Pray for them, but don’t be their Jesus.
6. Don’t Jump To Help.
Stay ready to help, but don’t go overboard.
You may not be the best one to help them. Their best help would most likely come from a mental health expert. You may encourage your friend to get professional help.
If they require the services of a professional, they will seek it out or ask you for a recommendation.
It is not up to you to tell your friend to end their relationship. Never forget that they do not want you to decide for them if they should leave the toxic person. That choice will always be theirs.
Don’t be overenthusiastic to help; it can be counterproductive.
Just because someone came to you to talk about their personal crisis doesn’t mean you have to help them proactively. For the most part, you don’t have to do anything.
They’ll probably get over it on their own and be their sweet selves again without your intervention.
This point applies to you, especially if you’re an empath.
7. Assure Them of Confidentiality.
Don’t break their trust. They trusted you with sensitive information, and it is unsaid that you must keep them private.
Do not be a gossip. Make it a point to maintain absolute secrecy about what your friend told you.
Do not mention their case even as a story with anonymous characters (like, “Someone I know went through this, but I can’t name them. So, what happened was…”). People can track down links to your “anonymous someone” and identify that friend.
Please remember to tell them that you are going to keep every bit of information they shared with as private. And do that.
Your promise of nondisclosure gives them peace of mind when they leave.
8. Respect Their Boundaries.
Boundaries in relationships keep them healthy.
If your friend wishes to discuss the matter, listen without prejudice. But if they do not wish to talk to you about it, accept their wishes, and stop your probing questions.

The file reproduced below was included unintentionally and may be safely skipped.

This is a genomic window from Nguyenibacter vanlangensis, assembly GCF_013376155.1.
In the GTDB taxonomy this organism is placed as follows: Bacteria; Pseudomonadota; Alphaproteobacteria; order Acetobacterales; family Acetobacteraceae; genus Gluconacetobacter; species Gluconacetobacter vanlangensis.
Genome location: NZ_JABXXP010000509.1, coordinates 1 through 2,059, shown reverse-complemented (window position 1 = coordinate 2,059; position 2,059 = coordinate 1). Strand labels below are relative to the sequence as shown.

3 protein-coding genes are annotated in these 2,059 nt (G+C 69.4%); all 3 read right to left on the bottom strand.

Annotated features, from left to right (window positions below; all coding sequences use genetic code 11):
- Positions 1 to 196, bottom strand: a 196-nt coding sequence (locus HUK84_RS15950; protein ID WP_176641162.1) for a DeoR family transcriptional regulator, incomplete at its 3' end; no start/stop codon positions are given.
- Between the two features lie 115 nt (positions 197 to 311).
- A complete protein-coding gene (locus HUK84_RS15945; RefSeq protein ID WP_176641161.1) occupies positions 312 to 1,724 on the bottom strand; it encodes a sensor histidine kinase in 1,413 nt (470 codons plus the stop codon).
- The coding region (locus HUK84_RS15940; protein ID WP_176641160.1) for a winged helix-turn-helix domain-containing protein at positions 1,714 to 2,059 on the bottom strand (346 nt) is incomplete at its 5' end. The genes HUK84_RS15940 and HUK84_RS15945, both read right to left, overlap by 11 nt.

Respect your friend’s boundaries. Don’t try to talk them out of the relationship; it’s not your area to exercise control.
Also, for your own mental health, maintain your own boundaries.
Let them know that you truly care about them and want the best for them, but you cannot cross your boundaries, and they should not expect you to do so.
9. Treat Them As Adults.
They are not kids who need to be taught how to handle every difficult thing that happens in their life.
Don’t tell them if you think they should get out of the relationship, even if they ask your “honestly brutal” opinion.
First, this could make things worse. The horror of horrors, your friend’s partner might come after you to unleash their monstrosity!
Second, they may work out their conflicts and cut you out of their friendship. Worse, since “you tried to split them apart,” you are now their common enemy.
Third, they might have already decided to leave that person, but are dithering to act, probably because they haven’t worked out the aftermath of the breakup. They might be thinking:
- How can I possibly be safe after that?
- How can I avoid becoming a target again?
And, since you’re not a cop or a mafia boss, you can’t secure their safety if their partner is an antisocial personality or malignant narcissist.
So, when they say they expect your honest and direct opinion if they should leave them, tell them you cannot make or validate that decision for them.
10. Don’t Force Your Ideas On Them.
Don’t get pushy in persuading them to act. Don’t give them that “It’s now or never.”
It can be quite heartbreaking to see our loved ones in distress. We may be overly worried about how to help a friend in a toxic relationship.
Pushing them, however, can actually worsen their position. It may force them to make unwise and unsafe decisions.
Regard their fragile emotional state, and avoid pressuring them to act fast. Whether it’s to cut the ties, go to the authorities, or seek counsel, let them take their time.
Remember, their unhappiness is uniquely theirs; nothing else compares.
You should let them handle it in their own way and at their own pace. Forcing them in any way will not only harm not only you or them, but also cost you your friendship.
Simply be there for them.
Finally, don’t just do something.
When you learn about a friend who is caught in a toxic relationship, resist the urge to engage them on it. Leave them be until they approach you.
Make yourself available, however, when they request your time to discuss “something very important.”
They need your patient ear, not your chivalrous act.
You may encourage them to seek professional help. If your friend is unwilling to get treatment, be kind and loving until they are ready, and even if they are not.
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Author Bio: Written and reviewed by Sandip Roy — medical doctor, psychology writer, and happiness researcher. Founder and Chief Editor of The Happiness Blog. Writes on mental health, happiness, mindfulness, positive psychology, and philosophy (especially Stoicism).